hello, Nick, you are hilarious. how come you did not bait your trap with epi leaves? sorry, couldn't resist!
sue

    Bookmark   September 10, 2009 at 2:58PM
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orchidnick

They are surrounded by Epi or orchid leaves, need something sexier to entice them.

Nick

    Bookmark   September 10, 2009 at 3:43PM
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stitzelweller(Md)

I would LOVE to bring my HERD of felines into your neighborhood. WHERE is this snake? Against a POSSE of felines? SHEE- *T ! Gimme a break!

    Bookmark   September 10, 2009 at 3:58PM
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aachenelf z5 Mpls

" need something sexier to entice them. "

How about some nice, Laelia blooms, artistically arranged? Maybe a slice of lemon or lime on the side in case they enjoy a splash of citrus?

K

I've been trying to get a rabbit for weeks now. Every morning, the trap is sprung, the carrot gone, no rabbit. I've even duct taped the carrot to the trap. Still, trap is sprung, carrot gone, duct tape still in place, no rabbit. -

    Bookmark   September 10, 2009 at 4:14PM
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stitzelweller(Md)

Hey Kevin,

Good rabbit dogs -- scent hounds or sight hounds. These dogs are relentless. They get the job done! :)

--Stitz--

    Bookmark   September 10, 2009 at 5:15PM
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littlem_2007

hello, Nick, how about removing all the epi's & orchids and just leave a few leaves in the traps?
K, I heard that rabbits like dendelion greens even more than carrots - you can wrap the greens around, and over and under the trap. a friend of mine has a couple of rabbits and she leaves them on her lawn and her lawn is always dendelion-free (we are not allowed to use pesticides on lawns, etc so we pretty much grow weeds here instead of grass - except my friend's, of course)
sue

    Bookmark   September 10, 2009 at 7:42PM
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orchidnick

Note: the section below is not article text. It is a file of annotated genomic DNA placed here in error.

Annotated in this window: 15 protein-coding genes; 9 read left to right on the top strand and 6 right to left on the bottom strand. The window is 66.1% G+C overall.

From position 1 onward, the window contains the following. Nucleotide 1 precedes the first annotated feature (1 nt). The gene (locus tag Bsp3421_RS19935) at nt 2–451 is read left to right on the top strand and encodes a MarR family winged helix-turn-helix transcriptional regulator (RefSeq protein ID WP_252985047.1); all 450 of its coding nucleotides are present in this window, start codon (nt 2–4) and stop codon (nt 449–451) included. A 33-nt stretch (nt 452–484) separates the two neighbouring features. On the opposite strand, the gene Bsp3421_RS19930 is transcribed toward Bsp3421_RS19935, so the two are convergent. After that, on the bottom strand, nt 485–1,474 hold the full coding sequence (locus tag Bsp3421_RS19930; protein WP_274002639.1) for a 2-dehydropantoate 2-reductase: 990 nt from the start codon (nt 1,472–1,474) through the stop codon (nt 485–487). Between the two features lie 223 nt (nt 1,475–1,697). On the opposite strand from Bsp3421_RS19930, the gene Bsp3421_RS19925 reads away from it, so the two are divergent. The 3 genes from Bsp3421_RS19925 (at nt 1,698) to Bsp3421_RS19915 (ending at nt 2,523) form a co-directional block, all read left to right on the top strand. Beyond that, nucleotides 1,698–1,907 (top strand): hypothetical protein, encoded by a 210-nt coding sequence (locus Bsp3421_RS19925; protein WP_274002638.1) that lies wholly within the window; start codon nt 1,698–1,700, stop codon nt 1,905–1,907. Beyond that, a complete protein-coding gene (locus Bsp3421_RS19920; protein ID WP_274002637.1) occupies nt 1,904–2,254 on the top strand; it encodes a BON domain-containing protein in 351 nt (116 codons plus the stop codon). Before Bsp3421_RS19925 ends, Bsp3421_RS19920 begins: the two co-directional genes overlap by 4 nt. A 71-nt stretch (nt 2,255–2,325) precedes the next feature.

I could also turn the 10' Burmese Python loose and let him take care of business. There are however a couple of 'Rugrats' in the neighborhood that I would be worried about and if my neighbors yippidy little mutt should disappear they would slice the snake open to inspect the contents of the bulge.

I guess I will stick to the trap which appears to be working.

Nick

    Bookmark   September 10, 2009 at 11:55PM
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crueltyfre(Tampa 9a heat 10 sunset 26)

Here in Florida, no joke, they are having hunters hunt pythons. So many people have turned pets loose that we are being overrun with them. They say in the everglades they're getting big enough to eat alligators. There is a law that owners have to microchip their snakes, and then if that snake is found in the wild, the owner is in trouble.

Lori

    Bookmark   September 12, 2009 at 9:26AM
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orchidnick

For Florida and Australia it is NORMAL to be overrun with non-native species. So many Buffo frogs on the warm road after sunset that you could slide off because of the the squishy mess! The rest of us are not used to dealing with these guests from hell.

Nick

    Bookmark   September 13, 2009 at 12:08AM
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garyfla_gw(10 Florida)

hi
i have an ongoing rat problem mainly because I keep seedeating birds so there is a constant food source.
Traps are the only thing I've found to work,nothing as wonderfull as poisoning a rat squirrel,possum raccoon and having them die between the walls . I use chimmney flues so the rat must enter head on ,catching one by the tail or leg results in a gruesome chase. Occasionaly I catch a lizard ,gecko, have even caught a palmetto bug lol.
I use peanut butter firmly worked into the trigger but palmetto bugs can remove it without setting off the trap.
Have plenty of Buffo toads but by elevating the traps I seldom catch one. they mostly hang around the water gardens. Snakes don't work with them due to the poisons lol.
So far have not caught Iguanas, Pythons, Anacondas or Knight anoles but they're out there lol.
On the bright side ,the wife NEVER goes into the shadehouse . She was far more destructive than any critter lol Good luck with you trapping gary